SIDNEY — Medical marijuana continues to be a topic of consideration for Sidney City Council.
Law Director Jeffrey Amick sought direction from council after highlighting some of the main points of the medical marijuana program at Monday evening’s meeting.
Amick said Ohio’s program permits “the cultivation, processing, dispensing, possession and use of marijuana for medical purposes” only. He said dispensaries are prohibited within 500 feet of a school, church, public playground, public park or public library.
Amick reminded council the law took effect in September of 2017, but said it won’t be fully operational until Sept. 8, 2018. However, the 270 day moratorium instituted by the city will expire on June 5, 2017, so he presented council with alternative actions they may take, and they are:
• Take no further action and let the current 270 day moratorium expire. Amick said even though the program will not be fully operational until Sept. 8, 2018, if the city does nothing, someone could be given a licence by the state that may be difficult to break;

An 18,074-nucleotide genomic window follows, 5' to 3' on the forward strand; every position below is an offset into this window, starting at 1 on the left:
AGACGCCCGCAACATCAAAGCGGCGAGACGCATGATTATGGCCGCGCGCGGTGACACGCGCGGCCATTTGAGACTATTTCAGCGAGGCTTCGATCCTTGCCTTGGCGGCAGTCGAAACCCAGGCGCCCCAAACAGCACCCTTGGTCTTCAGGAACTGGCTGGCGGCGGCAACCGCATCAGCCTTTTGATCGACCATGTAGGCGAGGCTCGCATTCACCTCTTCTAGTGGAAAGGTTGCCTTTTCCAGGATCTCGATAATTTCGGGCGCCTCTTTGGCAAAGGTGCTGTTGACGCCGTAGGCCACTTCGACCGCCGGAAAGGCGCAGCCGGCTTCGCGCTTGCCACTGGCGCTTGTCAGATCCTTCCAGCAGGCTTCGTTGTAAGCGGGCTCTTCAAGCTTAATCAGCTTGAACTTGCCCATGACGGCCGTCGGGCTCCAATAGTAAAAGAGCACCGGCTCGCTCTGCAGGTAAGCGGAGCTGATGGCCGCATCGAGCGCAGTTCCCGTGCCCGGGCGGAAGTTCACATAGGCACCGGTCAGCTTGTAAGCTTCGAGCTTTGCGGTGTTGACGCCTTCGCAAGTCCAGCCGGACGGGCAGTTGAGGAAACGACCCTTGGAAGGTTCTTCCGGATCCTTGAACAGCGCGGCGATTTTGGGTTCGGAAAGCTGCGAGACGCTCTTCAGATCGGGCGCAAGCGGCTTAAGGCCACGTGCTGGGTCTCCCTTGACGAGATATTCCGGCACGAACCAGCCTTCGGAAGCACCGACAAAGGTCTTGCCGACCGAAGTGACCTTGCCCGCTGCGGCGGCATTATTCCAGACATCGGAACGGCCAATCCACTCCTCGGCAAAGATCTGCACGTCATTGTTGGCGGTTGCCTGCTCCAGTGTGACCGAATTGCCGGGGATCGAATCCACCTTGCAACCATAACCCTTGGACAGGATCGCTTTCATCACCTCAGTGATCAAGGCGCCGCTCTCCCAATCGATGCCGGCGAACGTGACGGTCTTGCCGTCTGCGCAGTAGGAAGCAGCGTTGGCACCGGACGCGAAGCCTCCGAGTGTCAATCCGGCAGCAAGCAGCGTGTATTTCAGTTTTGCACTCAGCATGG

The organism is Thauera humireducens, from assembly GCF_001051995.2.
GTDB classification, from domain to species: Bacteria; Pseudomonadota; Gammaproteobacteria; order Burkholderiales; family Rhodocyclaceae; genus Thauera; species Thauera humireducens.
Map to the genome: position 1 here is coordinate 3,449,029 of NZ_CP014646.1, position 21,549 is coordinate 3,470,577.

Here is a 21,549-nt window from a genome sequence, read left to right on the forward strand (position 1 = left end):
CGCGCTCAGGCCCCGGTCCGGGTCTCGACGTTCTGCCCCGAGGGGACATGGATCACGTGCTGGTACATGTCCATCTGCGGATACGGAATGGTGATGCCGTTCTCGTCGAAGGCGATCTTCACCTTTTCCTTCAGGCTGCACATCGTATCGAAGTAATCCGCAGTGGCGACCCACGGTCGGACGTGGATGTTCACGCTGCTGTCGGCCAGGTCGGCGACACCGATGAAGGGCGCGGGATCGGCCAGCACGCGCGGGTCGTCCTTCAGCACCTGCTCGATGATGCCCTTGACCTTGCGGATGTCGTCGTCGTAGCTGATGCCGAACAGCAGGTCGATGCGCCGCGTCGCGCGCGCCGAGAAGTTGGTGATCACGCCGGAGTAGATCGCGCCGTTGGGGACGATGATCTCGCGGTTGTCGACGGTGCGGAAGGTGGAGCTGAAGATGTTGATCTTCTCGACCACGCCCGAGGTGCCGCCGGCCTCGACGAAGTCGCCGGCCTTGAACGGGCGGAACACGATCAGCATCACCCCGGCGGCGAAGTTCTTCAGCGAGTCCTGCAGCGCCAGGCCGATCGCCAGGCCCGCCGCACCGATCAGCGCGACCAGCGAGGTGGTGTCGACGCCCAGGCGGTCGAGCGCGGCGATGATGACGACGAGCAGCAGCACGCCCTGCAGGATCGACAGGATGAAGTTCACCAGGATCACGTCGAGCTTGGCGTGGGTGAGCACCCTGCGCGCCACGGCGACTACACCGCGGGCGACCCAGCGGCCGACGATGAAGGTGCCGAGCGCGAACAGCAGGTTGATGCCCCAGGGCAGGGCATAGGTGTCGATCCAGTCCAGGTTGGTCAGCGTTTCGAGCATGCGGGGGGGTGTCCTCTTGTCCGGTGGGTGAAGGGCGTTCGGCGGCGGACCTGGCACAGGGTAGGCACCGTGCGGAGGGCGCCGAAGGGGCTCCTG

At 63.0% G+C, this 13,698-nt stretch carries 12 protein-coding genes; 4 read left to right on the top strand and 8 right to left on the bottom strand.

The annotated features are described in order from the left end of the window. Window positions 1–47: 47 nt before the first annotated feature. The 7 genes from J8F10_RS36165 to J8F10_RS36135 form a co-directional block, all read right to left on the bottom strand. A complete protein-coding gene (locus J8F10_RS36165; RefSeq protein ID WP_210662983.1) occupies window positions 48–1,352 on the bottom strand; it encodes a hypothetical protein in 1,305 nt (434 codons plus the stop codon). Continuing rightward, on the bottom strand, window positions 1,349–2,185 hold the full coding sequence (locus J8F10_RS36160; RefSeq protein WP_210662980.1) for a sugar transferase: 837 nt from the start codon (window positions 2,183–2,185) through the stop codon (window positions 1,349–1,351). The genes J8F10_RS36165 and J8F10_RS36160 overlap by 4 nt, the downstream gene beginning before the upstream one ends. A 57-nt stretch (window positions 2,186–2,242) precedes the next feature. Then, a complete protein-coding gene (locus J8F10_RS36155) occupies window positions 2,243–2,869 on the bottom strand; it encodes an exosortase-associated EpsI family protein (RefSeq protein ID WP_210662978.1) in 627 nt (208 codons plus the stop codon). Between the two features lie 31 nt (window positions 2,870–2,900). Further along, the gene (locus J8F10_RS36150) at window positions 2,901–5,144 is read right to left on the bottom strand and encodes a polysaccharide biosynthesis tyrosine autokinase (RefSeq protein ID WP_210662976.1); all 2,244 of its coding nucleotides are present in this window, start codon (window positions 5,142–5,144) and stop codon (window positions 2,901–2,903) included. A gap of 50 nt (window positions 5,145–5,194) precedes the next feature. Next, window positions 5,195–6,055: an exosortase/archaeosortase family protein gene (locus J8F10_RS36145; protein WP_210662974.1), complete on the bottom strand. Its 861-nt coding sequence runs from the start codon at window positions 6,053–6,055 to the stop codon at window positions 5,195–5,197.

• Enact legislation to permanently ban dispensing within Sidney;
• Extend the moratorium for an additional period;
• Enact legislation to fix the number and locations of allowable dispensaries in the city.
Amick said dispensary licences will be awarded on a fairly competitive basis on a two year renewable term. He said until Sept. 8, 2018, only 40 sites will be approved statewide.
He informed council the only thing the city cannot limit is for a local doctor to write a medical marijuana prescription that a patient may go elsewhere to get filled. Amick said currently most communities are proceeding under the “wait and see” method. Cities that are the exception to this are Evandale, which instituted a permanent ban, and Troy, which proposed to limit